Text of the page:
Thursday, 30 July 2015

The Unwrapping of a Mummy at Edgeworth Manor House

The Unwrapping of a Mummy at Edgeworth Manor House 

In the autumn of 1851, Edmund Hopkinson (1787-1869), the High Sheriff of Gloucestershire, issued invitations to an eclectic mix of guests to his mansion, Edgeworth Manor in Stroud.  Scientists, doctors, chemists, and a scattering of Hopkinson’s friends, were promised a sumptuous dinner; but first they were to be treated to a very special late afternoon entertainment, for Hopkinson was in possession of an Egyptian mummy which he had chosen that day to unwrap.  Hopkinson was neither a collector nor had he acquired the mummy as a souvenir, both of which were the usual methods of owning such an antiquity.   Instead, it’s journey to Edgeworth Manor came via a succession of owners, each enjoying the artefact for its curiosity value. 

Edmund Hopkinson: Image from the National PortraitGallery

The mummy, and its three elaborate coffins, were first brought to England in 1834 by James Burton (1788-), an Egyptologist and collector of Egyptian antiquities.  In 1836 Burton placed his collection for sale through the auctioneers Wilkinson, Hodge and Sotheby’s, minus the mummy and the cartonage, which transferred ownership to Burton’s friend George Greenough.  It was likely that the mummy and cartonage may have changed hands in part repayment of the debt, as Burton is known to have lent heavilly from Greenough.  Both the mummy and its cartonnage were displayed in the ‘Mummy Room’ at Greenough's house in Regent's Park.  It formed part of a collection which was regularly shown to dinner guests in order to stimulate conversation.  It remained in Greenough’s home for 25 years until tiring of his curiosity, he offered it as an after dinner raffle prize.  The mummy was subsequently won by Hopkinson, the brother-in-law of Burton, in 1848 at a Christmas party. The mummy, nested within a cartonnage coffin, a wooden inner coffin and a rectangular outer coffin, now became resident in Edgewood Manor.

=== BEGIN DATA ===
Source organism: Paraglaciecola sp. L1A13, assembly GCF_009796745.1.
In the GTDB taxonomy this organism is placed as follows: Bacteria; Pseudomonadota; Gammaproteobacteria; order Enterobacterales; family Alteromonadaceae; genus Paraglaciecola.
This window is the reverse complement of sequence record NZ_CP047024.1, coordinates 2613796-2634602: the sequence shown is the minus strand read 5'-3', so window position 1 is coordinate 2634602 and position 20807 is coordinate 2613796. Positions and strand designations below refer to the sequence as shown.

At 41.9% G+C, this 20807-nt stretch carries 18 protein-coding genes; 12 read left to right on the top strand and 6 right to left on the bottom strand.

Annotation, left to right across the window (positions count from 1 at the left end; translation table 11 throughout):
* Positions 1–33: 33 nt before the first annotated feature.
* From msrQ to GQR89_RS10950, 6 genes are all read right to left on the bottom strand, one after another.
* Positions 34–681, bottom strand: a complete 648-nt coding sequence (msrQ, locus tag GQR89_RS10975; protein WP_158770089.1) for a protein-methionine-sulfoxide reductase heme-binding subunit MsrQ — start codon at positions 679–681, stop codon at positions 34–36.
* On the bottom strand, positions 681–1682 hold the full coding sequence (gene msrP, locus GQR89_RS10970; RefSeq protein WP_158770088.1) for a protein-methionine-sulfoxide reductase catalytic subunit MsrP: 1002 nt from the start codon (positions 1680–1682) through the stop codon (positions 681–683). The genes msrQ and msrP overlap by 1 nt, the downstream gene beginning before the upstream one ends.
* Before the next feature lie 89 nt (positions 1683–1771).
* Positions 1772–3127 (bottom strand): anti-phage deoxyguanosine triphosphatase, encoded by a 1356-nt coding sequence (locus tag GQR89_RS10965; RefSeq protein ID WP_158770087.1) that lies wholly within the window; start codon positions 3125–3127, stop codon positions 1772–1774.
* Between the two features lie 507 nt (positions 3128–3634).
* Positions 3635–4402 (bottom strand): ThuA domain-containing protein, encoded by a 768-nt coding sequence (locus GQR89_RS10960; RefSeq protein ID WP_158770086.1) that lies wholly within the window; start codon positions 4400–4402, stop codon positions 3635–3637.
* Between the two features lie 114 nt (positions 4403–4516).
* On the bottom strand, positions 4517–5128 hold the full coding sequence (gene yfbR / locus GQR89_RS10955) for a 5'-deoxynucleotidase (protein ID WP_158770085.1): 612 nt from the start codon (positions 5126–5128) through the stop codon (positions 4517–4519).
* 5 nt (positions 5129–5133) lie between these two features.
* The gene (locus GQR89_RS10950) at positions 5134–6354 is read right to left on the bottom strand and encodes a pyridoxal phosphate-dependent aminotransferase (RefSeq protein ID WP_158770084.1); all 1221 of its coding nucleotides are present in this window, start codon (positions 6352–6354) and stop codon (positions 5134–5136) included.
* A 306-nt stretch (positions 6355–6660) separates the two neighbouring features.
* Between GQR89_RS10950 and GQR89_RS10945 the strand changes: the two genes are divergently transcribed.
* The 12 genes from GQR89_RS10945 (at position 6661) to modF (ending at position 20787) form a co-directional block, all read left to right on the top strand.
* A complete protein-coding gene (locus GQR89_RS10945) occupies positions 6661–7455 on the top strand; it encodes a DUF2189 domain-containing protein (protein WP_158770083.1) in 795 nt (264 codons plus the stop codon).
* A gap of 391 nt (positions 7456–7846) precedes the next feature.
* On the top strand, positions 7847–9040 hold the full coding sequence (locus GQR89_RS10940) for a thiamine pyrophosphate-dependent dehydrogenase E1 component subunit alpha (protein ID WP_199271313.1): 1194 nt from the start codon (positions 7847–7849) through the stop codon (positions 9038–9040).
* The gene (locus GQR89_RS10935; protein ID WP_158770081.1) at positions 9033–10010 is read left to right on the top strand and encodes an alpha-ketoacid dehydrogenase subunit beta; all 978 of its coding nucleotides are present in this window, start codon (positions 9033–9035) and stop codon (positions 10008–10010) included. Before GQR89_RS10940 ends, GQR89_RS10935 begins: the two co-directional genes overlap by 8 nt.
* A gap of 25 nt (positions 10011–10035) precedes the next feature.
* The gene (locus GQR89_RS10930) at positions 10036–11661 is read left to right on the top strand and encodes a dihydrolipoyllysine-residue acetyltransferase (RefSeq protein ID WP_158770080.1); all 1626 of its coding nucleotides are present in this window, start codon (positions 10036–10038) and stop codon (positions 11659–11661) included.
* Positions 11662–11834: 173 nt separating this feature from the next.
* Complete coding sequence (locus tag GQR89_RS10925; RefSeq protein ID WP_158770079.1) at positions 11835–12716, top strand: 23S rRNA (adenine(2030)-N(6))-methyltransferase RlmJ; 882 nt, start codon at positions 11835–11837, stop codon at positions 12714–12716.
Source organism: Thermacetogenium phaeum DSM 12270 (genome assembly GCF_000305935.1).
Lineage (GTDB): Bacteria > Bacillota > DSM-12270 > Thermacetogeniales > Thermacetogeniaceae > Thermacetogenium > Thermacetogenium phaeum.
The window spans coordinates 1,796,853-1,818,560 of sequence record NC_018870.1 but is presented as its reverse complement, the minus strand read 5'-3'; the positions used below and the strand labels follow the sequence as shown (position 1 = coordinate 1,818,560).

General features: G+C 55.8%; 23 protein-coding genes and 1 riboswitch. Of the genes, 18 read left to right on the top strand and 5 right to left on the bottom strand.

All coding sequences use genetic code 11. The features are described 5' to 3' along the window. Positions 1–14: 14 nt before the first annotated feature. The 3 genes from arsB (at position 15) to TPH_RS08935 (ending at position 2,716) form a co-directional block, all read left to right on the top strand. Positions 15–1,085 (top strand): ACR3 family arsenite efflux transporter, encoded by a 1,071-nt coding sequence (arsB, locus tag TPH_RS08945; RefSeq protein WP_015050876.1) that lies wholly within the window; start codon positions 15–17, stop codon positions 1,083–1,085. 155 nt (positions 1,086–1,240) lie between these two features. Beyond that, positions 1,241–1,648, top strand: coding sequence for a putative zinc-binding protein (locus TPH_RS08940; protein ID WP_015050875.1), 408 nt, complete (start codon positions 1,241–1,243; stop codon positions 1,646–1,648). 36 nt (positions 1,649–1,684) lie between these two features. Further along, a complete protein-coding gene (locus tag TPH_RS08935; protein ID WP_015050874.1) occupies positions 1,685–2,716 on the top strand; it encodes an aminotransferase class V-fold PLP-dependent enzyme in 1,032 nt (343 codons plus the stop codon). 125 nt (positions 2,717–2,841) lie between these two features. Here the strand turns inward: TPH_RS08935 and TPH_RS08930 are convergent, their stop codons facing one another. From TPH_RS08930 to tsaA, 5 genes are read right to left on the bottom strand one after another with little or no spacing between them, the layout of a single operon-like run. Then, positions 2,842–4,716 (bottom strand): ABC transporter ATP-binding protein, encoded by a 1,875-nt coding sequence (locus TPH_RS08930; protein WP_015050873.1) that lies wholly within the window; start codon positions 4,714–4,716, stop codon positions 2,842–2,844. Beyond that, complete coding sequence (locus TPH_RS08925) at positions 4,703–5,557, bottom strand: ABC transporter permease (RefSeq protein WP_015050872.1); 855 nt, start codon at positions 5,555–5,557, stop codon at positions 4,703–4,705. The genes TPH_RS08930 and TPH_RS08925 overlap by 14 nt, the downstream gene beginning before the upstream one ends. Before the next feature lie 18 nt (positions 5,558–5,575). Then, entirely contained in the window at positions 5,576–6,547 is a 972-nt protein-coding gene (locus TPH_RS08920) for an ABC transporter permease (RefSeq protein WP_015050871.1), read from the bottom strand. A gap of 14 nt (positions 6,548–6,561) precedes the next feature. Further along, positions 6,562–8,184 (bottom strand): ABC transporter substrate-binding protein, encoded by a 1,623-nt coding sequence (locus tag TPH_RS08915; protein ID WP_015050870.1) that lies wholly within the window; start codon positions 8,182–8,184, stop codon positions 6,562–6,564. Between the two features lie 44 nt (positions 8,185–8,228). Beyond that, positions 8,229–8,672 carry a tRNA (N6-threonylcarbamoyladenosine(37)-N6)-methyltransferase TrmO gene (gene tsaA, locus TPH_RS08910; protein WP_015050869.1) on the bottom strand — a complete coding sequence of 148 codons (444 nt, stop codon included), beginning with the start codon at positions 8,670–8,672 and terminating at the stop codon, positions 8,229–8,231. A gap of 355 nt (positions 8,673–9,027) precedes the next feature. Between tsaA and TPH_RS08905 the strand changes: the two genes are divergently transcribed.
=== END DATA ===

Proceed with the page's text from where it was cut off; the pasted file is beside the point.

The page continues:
The unwrapping of the mummy, since identified as Padiamun, a sailor of the barque of Amun,  was an elaborate affair.   Alongside the promised dinner, there were drinks and music supplied by the Cirencester Town Brass Band.  The unwrapping was performed by Mr Rumsey, a local surgeon, who it was reported, stripped the body of  no less than 280 yards of bandage. The removal of the inner wrappings proved difficult due to the layers of gum, but once released from its linen, the mummy proved to be in excellent condition: ‘the wrinkles of the skin, the form of the limbs, and even the expression of the countenance (were) well retained’.  Rumsey concluded that the brain had been removed via the nose which, in itself, showed considerable damage.  No papyri or inscriptions were found among the bandages, nor were there any amulets, scarabcoi, rings, or jewels about the body. At the conclusion of the examination the party sat down to dinner ‘where the elegance of the entertainment was only equalled by the kind courtesy and hospitality of the worthy host’.
The mummy, and its bandages, which were roughly replaced on the body after its unwrapping, was given by Hopkinson to the Gloucester Museum in 1852 together with one of the coffins.  The largest, outermost coffin and the innermost cartonage coffin had suffered badly from being kept in damp conditions and were thrown away by Hopkinson.  In 1953, Gloucester Museum gifted both the mummy and its coffin to Liverpool Museum to replace objects lost in World War Two when the Egyptian Gallery was bombed (accession number 53.72).